I'm willing to give the benefit of the doubt to the psychologist involved. She was probably concerned, but there wasn't enough evidence to put legal action into motion. Remember, people can be sued for these things. Maybe the shooter just said something like, "Sometimes I think it would be great if other people suffered like me" or something really vague like that. Nothing that would rise to the level of worst mass shooting in U.S. history. As a few people have already said, hindsight is 20/20, right?

Not even close.


Virginia Tech had more dead, but the theater had more wounded in addition to the dead. We are excluding the Civil War, right? :p
 
2012-08-02 11:28:32 AM  

sprawl15: Clearly the best way to have this shooter entered into our mental health system would have been to ban high capacity magazines.


Tell you what buddy, how about we let the government track ammo and large mag sales but let you have as many SAWs, MP5s, P-90s, whatever your particular fancy as you want.

Oh what, that's compromose SOSHULIZM

On topic: I'm curious just what this university could have done, other than call the cops, who really could not do much unless they had actual evidence etc. Maybe they could have started monitoring him, but I doubt LE has resources to do that, and that does invite harassment lawsuits from non-crazy people. Even if the university had acted, this still might have happened.
 
2012-08-02 11:29:05 AM  

HotWingConspiracy: Yeah they should have told the cops!....who would have said he hasn't done anything wrong and all of his weapons were legally purchased.


Yes, that is the standard police response to discovering a person has a small arsenal of weapons and has made threats to use them. You've hit is exactly on the head.
 
2012-08-02 11:29:15 AM  

ChipNASA:
Next time I go out with the wife for sushi, do you think I'd cause a commotion .....stay with me here.....(visualize this) .. If I stand up and then unzip and then pull out my wang and slap it on the table and grab a *huge* pinch of nice creamy wasabi....and while stroking my manhood to make the insertion easier....take my meat missile and then start stuffing great gobs of green spicy condiment in my stretched open pee hole..... Maybe if I brought an industrial Q-Tip to facilitate insertion.....much like loading black powder and shot in to a cannon and then ramming it home.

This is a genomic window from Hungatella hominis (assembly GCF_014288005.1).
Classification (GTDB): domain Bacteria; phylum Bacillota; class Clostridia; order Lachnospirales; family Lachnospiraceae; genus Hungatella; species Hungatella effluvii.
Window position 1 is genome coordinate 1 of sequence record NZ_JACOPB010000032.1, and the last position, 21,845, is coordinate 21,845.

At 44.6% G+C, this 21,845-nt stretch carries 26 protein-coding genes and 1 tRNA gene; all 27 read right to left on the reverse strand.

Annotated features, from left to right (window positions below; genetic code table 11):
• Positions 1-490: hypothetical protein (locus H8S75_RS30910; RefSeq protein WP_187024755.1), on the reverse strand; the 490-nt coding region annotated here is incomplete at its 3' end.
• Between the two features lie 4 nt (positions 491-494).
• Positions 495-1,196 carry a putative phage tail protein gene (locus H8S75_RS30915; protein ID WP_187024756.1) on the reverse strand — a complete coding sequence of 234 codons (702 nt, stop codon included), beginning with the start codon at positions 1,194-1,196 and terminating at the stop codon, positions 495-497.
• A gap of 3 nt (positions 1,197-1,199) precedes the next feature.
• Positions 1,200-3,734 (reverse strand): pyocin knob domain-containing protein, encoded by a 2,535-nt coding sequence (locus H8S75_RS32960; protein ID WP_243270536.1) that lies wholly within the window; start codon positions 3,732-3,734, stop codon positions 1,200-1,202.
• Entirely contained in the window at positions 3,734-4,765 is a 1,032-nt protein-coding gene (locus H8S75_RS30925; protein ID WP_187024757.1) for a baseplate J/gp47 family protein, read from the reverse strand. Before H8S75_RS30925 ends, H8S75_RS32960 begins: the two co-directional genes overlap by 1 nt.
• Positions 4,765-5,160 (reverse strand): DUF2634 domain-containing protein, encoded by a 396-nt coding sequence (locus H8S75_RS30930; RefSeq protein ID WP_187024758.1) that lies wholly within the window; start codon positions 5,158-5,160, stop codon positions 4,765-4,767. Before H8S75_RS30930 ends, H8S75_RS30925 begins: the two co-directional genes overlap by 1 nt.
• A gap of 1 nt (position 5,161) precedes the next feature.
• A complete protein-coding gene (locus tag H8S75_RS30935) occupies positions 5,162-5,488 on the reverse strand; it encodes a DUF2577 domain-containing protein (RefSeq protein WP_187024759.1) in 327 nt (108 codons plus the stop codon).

do you think I'd cause a commotion??


Oh gawd I did. I really did.

/help
 
2012-08-02 11:30:04 AM  
"Twenty-one Questions You Will Not Hear Asked About the Dark Knight Movie Massacre," by Kazi Kearse, a therapist from New York: Link
 
2012-08-02 11:30:53 AM  

BarkingUnicorn: And fark your 2nd Amendment when a nutter in treatment alarms a therapist who's heard all kinds of freaky things. Therapists have powerful incentives to be very conservative about reporting patients to law enforcement. If a drug dog's bark amounts to probable cause for a search and seizure, a psychiatrist's word is good enough too.


Someone from the government called. They were alarmed by some of your posts. Fark your 1st and 4th Amendment rights, they are going to come and seize your computer equipment, search your house for anything illegal without a warrant, and censor everything you say from now on. You are not allowed to protest this action either.

See how that works?

Rights are rights for a reason. They are protected by the highest law in our land for a reason. There are very specific and narrow circumstances that they can be taken away, and even then it is very hard to do so. (Theoretically anyway) You can't just infringe upon rights without a clear, credible threat. He wasn't committed, wasn't diagnosed with a serious mental disorder. He still had gun rights. This was tragic, yes, but sometimes people snap, and all the hindsight in the world will not prevent things like this from happening.
 
2012-08-02 11:31:09 AM  

Crotchrocket Slim: Tell you what buddy, how about we let the government track ammo and large mag sales but let you have as many SAWs, MP5s, P-90s, whatever your particular fancy as you want.

Oh what, that's compromose SOSHULIZM


wut
 
2012-08-02 11:31:10 AM  

MycroftHolmes: Are you really advocating that we 'flag' someone and restrict their rights based on the decisions of entirely fallible human beings?


She was worried enough to flag him for the University to watch, but not enough to concern the general community?